Mayor Rahm Emanuel today called for an assault weapons ban at the state and national levels and said it was time for a "vote of conscience" in Congress following the deadly assault on schoolchildren in Connecticut.
Speaking at a Chicago Police Department graduation and promotion ceremony this morning, the mayor did not address the political difficulty of the task. Congress allowed an assault-weapon ban to expire in 2004 and state efforts at gun control legislation have regularly failed in Springfield.
But he noted he worked in the Clinton White House when Bill Clinton signed an assault weapons ban.
"As somebody who stood by President Clinton's side to make sure we had a ban on assault weapons, I do not want to see more weapons on the street, more guns on the street. They make your job all that more difficult," Emanuel said.
"It's time that we as a city have an assault weapons ban, it's time that we as a state have an assault weapons ban, it's time that we as a country have an assault weapons ban," Emanuel said. "And I would hope the leadership in Congress now will have a vote of conscience. It is time to have that vote."
After the ceremony, police Superintendent Garry McCarthy backed the mayor's call for an assault weapons ban, saying large ammunition clips should be banned at the same time.
"If you ban the assault weapons and don't ban the high-capacity magazines, you’re only putting a Band-Aid on top of it," McCarthy said. "You're not fixing it."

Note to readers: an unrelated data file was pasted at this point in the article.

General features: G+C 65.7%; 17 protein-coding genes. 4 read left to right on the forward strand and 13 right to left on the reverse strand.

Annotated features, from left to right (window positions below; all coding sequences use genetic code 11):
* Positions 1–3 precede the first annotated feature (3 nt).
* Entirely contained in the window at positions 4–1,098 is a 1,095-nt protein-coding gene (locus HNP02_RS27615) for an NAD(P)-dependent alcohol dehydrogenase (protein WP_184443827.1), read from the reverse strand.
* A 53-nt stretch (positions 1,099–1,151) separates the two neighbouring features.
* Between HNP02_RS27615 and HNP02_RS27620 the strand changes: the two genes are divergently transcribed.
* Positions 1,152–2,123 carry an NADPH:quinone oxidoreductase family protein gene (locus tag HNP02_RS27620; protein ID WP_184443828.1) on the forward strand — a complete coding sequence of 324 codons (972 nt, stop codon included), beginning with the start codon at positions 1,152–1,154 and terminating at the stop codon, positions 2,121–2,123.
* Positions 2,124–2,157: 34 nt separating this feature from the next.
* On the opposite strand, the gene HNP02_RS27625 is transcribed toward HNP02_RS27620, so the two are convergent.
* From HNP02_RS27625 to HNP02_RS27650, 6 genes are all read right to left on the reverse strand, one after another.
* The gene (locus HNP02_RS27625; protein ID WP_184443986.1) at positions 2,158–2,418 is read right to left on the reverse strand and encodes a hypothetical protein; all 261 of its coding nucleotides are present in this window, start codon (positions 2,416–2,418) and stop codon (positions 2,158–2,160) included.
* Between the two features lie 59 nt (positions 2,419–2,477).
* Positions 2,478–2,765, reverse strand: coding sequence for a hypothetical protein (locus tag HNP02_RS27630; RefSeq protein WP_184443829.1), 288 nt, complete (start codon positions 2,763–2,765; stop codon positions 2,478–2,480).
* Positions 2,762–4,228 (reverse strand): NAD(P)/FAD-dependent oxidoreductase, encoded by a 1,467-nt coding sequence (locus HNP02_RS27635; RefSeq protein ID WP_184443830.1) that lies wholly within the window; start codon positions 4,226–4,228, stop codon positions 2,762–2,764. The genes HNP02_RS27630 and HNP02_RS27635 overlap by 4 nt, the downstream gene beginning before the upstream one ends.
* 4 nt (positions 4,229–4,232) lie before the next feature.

McCarthy also said state Attorney General Lisa Madigan should appeal a federal appellate court ruling that struck down the state's ban on carrying handguns in public.
"The answer to firearms is not more firearms," McCarthy said. "Whether it's conceal-carry, whether it's extended magazines, whether it's assault weapons, it's all part of the same bigger picture."
"She should appeal it, absolutely," he added."“Just because 49 states did it doesn't make it right. Does anybody think it's right, the amount of gun violence that exists in this country? What we're doing isn't working."
Earlier this year, McCarthy said he backed a state law that would require people to report when their guns were lost, stolen or transferred. Now, he added, might be the time for action on gun controls.
"People hide behind the 2nd Amendment, and as a result, people are afraid to make those changes," McCarthy said. "So we talk about it all the time. It would be nice if we see some action this time, and it would probably at least be some sort of way to try to make sense of a tragedy moving forward."
On Sunday, home-state President Barack Obama signaled he was open to a gun-control debate in his remarks to grieving parents and residents in Newtown, Conn., where 20 children and eight adults were killed in Friday’s attack by a man who police said was armed with a rifle and two handguns. U.S. Sen. Dick Durbin of Illinois also called for a discussion on gun control.
The tragedy is expected to influence the coming gun-control debate at the state Capitol. Last week, a federal appeals court gave the state until June to come up with a new measure permitting the public possession of guns, as it threw out a half-century-old law that banned the practice.
Any issue involving guns in Illinois has been problematic -- one of the few topics symbolizing the state's urban-rural geographic divide. Top city politicians have pressed for strict gun control measures, facing push-back from the rural culture that holds people should have greater access to weapons.
The 7th U.S. Circuit Court of Appeals ruling already had come against a backdrop of heightened anxiety about gun violence in Chicago, ranging from concerns about crime on tony Michigan Avenue to the city surpassing last year's total of 435 homicides by the end of October.
Madigan is mulling whether to appeal the decision and try to preserve Illinois' status as the last state in the nation to have a comprehensive prohibition on possessing a loaded firearm outside the home.
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